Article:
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Old 01-29-2019, 02:24 PM
 
Location: Central IL
15,201 posts, read 8,504,300 times
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So sorry for your loss, S&S. You're right that it's a bad combination, even when you're familiar with a chainsaw the ladder adds risk. Sometimes it's just not worth it to try to save money.

Personally I have a fear of heights so more than two steps up and I'm calling for reinforcements. I also don't like loud equipment (like chainsaws, snowblowers, etc.) so that helps keep me out of trouble too.
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Old 01-29-2019, 02:26 PM
 
Location: SoCal
13,189 posts, read 6,301,958 times
Reputation: 9808
I’m sorry for your loss. About 10 years ago, my husband did this but he was not alone. I was there holding his ladders and ready to pull the plug if the chainsaw thing didn’t work out. But we gave away our chain saw, we only have long cutting scissors now.

Last edited by NewbieHere; 01-29-2019 at 03:29 PM..
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Old 01-29-2019, 03:18 PM
 
199 posts, read 73,587 times
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I tried to talk my father out of doing this - chainsaw on a ladder - but he did it anyway. He was not hurt but then he did things like that all the time. Chainsaws are one of the most dangerous things you can buy outside of a gun. If you don't know what you are doing, it is best to pay the freight and have a tree trimming company do it. If you have ever seen the show "ax men" these are professional lumberjacks and even they will have fingers cut off from doing the work.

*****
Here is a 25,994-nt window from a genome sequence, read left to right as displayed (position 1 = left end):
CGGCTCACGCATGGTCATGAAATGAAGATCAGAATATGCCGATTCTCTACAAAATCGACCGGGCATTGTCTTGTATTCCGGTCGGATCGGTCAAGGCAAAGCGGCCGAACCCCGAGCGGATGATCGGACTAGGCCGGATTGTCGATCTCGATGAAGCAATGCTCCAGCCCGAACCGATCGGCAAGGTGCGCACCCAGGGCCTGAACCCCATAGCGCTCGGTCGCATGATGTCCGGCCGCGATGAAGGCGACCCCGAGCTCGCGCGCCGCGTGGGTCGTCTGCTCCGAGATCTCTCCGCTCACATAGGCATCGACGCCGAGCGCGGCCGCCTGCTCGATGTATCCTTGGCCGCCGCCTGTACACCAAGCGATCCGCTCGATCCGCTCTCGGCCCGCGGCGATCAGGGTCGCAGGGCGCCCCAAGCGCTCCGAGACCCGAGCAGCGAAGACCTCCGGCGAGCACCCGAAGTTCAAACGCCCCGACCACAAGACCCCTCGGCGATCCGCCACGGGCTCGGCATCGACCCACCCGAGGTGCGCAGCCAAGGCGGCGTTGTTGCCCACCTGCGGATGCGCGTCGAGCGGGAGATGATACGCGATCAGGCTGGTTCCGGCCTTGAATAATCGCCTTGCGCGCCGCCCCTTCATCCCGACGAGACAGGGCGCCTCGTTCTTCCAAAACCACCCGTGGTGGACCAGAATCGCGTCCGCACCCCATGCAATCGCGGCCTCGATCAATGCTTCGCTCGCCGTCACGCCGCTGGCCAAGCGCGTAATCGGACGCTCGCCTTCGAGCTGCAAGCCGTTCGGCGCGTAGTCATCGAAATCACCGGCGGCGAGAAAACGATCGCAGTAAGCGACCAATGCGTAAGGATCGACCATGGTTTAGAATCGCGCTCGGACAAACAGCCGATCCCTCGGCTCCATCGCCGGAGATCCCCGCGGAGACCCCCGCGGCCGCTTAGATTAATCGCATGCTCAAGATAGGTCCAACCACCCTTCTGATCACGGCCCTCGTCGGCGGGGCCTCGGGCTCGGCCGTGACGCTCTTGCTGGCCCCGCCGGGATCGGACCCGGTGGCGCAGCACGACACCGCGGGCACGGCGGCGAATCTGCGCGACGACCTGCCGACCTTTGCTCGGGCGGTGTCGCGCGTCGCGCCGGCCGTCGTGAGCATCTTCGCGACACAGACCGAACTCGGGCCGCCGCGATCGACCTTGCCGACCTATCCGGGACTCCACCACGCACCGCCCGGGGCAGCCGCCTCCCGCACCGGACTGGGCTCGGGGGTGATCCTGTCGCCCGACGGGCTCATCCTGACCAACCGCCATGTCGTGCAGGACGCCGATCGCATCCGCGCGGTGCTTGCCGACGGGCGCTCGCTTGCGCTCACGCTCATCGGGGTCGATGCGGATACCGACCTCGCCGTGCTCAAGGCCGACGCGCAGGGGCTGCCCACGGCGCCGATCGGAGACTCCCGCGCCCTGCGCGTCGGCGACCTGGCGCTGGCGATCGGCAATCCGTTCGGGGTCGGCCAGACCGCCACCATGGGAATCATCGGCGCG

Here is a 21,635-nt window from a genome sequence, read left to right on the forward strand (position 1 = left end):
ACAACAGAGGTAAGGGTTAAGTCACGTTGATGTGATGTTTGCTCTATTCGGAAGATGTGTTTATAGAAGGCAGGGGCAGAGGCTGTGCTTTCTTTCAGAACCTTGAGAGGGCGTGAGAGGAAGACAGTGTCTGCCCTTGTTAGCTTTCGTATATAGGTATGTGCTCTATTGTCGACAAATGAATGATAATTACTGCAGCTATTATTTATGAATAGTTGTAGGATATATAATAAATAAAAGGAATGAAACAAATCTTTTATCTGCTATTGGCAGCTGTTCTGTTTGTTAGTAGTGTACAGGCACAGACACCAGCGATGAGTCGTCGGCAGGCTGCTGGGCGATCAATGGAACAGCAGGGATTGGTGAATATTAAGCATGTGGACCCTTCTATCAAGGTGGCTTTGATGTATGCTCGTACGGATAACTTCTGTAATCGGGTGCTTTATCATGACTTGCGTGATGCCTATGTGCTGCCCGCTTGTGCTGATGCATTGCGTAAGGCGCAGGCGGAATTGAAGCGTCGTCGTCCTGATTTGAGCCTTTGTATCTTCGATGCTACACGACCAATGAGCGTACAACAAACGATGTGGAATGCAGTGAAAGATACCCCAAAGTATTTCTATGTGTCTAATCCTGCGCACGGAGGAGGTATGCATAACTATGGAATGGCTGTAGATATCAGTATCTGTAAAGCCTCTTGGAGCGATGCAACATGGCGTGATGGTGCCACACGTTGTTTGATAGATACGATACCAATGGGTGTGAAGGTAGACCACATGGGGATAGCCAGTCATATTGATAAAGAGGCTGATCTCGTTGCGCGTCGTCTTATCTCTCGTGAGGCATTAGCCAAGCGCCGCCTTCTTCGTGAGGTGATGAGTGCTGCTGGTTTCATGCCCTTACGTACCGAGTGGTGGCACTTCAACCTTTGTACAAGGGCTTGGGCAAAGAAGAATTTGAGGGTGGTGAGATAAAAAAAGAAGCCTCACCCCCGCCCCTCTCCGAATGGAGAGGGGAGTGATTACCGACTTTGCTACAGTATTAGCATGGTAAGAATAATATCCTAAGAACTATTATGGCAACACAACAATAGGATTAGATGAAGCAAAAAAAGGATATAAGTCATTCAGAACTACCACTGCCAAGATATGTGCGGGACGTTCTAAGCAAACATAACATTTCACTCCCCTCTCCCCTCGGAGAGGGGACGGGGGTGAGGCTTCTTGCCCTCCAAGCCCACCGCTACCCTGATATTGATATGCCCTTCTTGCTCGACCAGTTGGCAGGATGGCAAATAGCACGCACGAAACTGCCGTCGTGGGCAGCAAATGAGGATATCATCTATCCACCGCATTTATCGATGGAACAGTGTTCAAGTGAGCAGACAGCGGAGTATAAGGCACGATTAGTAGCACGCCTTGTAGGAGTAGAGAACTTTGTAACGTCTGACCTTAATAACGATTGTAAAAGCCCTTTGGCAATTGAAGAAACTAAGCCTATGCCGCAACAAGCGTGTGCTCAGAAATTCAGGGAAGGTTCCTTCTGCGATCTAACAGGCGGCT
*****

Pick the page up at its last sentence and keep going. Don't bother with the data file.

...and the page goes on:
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Old 01-29-2019, 03:25 PM
 
Location: Florida
4,355 posts, read 3,689,532 times
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Yes you need a degree of skill when you undertake any job.
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Old 01-29-2019, 03:39 PM
 
Location: equator
3,409 posts, read 1,523,023 times
Reputation: 8443
Quote:
Originally Posted by DaveinMtAiry View Post
I am so sorry for your loss. I don't like ladders either but am very comfortable with chain saws as I use them all the time. I certainly feel comfortable climbing up say 10 feet and cutting branches, done it plenty of times. But I'm also aware of how you can get hurt by a falling branch kicking out the ladder. That's why I limit my height and then go to the pole saw.
So you actually take the chain saw up a ladder? I kind of thought it was a no-no to combine the two. A pole saw, yeah, I can see that.